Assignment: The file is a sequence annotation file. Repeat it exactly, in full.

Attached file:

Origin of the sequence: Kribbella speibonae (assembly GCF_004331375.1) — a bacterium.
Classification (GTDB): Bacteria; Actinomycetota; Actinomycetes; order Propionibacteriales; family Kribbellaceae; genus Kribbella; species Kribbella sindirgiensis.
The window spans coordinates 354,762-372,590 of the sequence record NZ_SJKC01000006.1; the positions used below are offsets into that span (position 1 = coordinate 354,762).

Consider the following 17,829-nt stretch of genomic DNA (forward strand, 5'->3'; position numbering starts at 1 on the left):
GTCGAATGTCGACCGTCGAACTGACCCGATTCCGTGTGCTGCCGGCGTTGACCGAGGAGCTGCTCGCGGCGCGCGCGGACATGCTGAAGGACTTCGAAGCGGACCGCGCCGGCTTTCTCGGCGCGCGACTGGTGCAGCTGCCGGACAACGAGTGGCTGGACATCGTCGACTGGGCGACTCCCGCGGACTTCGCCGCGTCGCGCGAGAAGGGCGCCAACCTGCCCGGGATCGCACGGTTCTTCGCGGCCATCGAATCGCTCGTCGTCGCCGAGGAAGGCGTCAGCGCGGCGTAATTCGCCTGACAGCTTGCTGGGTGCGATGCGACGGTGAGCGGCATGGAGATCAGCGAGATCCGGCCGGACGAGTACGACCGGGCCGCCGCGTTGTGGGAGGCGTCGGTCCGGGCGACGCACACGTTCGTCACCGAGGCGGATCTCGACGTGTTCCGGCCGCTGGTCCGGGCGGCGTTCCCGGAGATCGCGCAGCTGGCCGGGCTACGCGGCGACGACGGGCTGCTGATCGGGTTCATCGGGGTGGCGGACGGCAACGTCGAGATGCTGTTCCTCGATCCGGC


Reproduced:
Origin of the sequence: Kribbella speibonae (assembly GCF_004331375.1) — a bacterium.
Classification (GTDB): Bacteria; Actinomycetota; Actinomycetes; order Propionibacteriales; family Kribbellaceae; genus Kribbella; species Kribbella sindirgiensis.
The window spans coordinates 354,762-372,590 of the sequence record NZ_SJKC01000006.1; the positions used below are offsets into that span (position 1 = coordinate 354,762).

Consider the following 17,829-nt stretch of genomic DNA (forward strand, 5'->3'; position numbering starts at 1 on the left):
GTCGAATGTCGACCGTCGAACTGACCCGATTCCGTGTGCTGCCGGCGTTGACCGAGGAGCTGCTCGCGGCGCGCGCGGACATGCTGAAGGACTTCGAAGCGGACCGCGCCGGCTTTCTCGGCGCGCGACTGGTGCAGCTGCCGGACAACGAGTGGCTGGACATCGTCGACTGGGCGACTCCCGCGGACTTCGCCGCGTCGCGCGAGAAGGGCGCCAACCTGCCCGGGATCGCACGGTTCTTCGCGGCCATCGAATCGCTCGTCGTCGCCGAGGAAGGCGTCAGCGCGGCGTAATTCGCCTGACAGCTTGCTGGGTGCGATGCGACGGTGAGCGGCATGGAGATCAGCGAGATCCGGCCGGACGAGTACGACCGGGCCGCCGCGTTGTGGGAGGCGTCGGTCCGGGCGACGCACACGTTCGTCACCGAGGCGGATCTCGACGTGTTCCGGCCGCTGGTCCGGGCGGCGTTCCCGGAGATCGCGCAGCTGGCCGGGCTACGCGGCGACGACGGGCTGCTGATCGGGTTCATCGGGGTGGCGGACGGCAACGTCGAGATGCTGTTCCTCGATCCGGC